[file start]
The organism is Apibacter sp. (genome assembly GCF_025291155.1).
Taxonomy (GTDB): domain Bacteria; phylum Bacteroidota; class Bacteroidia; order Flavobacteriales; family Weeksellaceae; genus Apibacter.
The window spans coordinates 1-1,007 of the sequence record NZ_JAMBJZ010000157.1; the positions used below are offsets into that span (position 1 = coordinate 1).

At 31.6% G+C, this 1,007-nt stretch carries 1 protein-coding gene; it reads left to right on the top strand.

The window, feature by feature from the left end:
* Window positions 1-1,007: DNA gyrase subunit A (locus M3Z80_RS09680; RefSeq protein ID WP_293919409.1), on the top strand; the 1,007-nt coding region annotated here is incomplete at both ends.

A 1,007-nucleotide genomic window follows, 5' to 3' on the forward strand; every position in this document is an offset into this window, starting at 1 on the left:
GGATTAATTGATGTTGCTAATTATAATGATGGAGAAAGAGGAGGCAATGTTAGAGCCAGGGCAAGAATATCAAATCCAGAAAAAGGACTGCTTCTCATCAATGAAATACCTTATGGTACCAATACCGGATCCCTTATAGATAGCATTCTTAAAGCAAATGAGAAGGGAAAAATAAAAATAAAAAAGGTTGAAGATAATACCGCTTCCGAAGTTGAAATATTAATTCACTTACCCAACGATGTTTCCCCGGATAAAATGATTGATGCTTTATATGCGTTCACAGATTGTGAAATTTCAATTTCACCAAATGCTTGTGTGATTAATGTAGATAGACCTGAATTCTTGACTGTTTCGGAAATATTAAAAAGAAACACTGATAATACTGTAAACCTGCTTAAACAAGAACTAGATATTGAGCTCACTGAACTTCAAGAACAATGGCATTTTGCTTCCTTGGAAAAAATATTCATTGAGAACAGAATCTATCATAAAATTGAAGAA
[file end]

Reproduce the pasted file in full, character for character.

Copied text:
The organism is Apibacter sp. (genome assembly GCF_025291155.1).
Taxonomy (GTDB): domain Bacteria; phylum Bacteroidota; class Bacteroidia; order Flavobacteriales; family Weeksellaceae; genus Apibacter.
The window spans coordinates 1-1,007 of the sequence record NZ_JAMBJZ010000157.1; the positions used below are offsets into that span (position 1 = coordinate 1).

At 31.6% G+C, this 1,007-nt stretch carries 1 protein-coding gene; it reads left to right on the top strand.

The window, feature by feature from the left end:
* Window positions 1-1,007: DNA gyrase subunit A (locus M3Z80_RS09680; RefSeq protein ID WP_293919409.1), on the top strand; the 1,007-nt coding region annotated here is incomplete at both ends.

A 1,007-nucleotide genomic window follows, 5' to 3' on the forward strand; every position in this document is an offset into this window, starting at 1 on the left:
GGATTAATTGATGTTGCTAATTATAATGATGGAGAAAGAGGAGGCAATGTTAGAGCCAGGGCAAGAATATCAAATCCAGAAAAAGGACTGCTTCTCATCAATGAAATACCTTATGGTACCAATACCGGATCCCTTATAGATAGCATTCTTAAAGCAAATGAGAAGGGAAAAATAAAAATAAAAAAGGTTGAAGATAATACCGCTTCCGAAGTTGAAATATTAATTCACTTACCCAACGATGTTTCCCCGGATAAAATGATTGATGCTTTATATGCGTTCACAGATTGTGAAATTTCAATTTCACCAAATGCTTGTGTGATTAATGTAGATAGACCTGAATTCTTGACTGTTTCGGAAATATTAAAAAGAAACACTGATAATACTGTAAACCTGCTTAAACAAGAACTAGATATTGAGCTCACTGAACTTCAAGAACAATGGCATTTTGCTTCCTTGGAAAAAATATTCATTGAGAACAGAATCTATCATAAAATTGAAGAA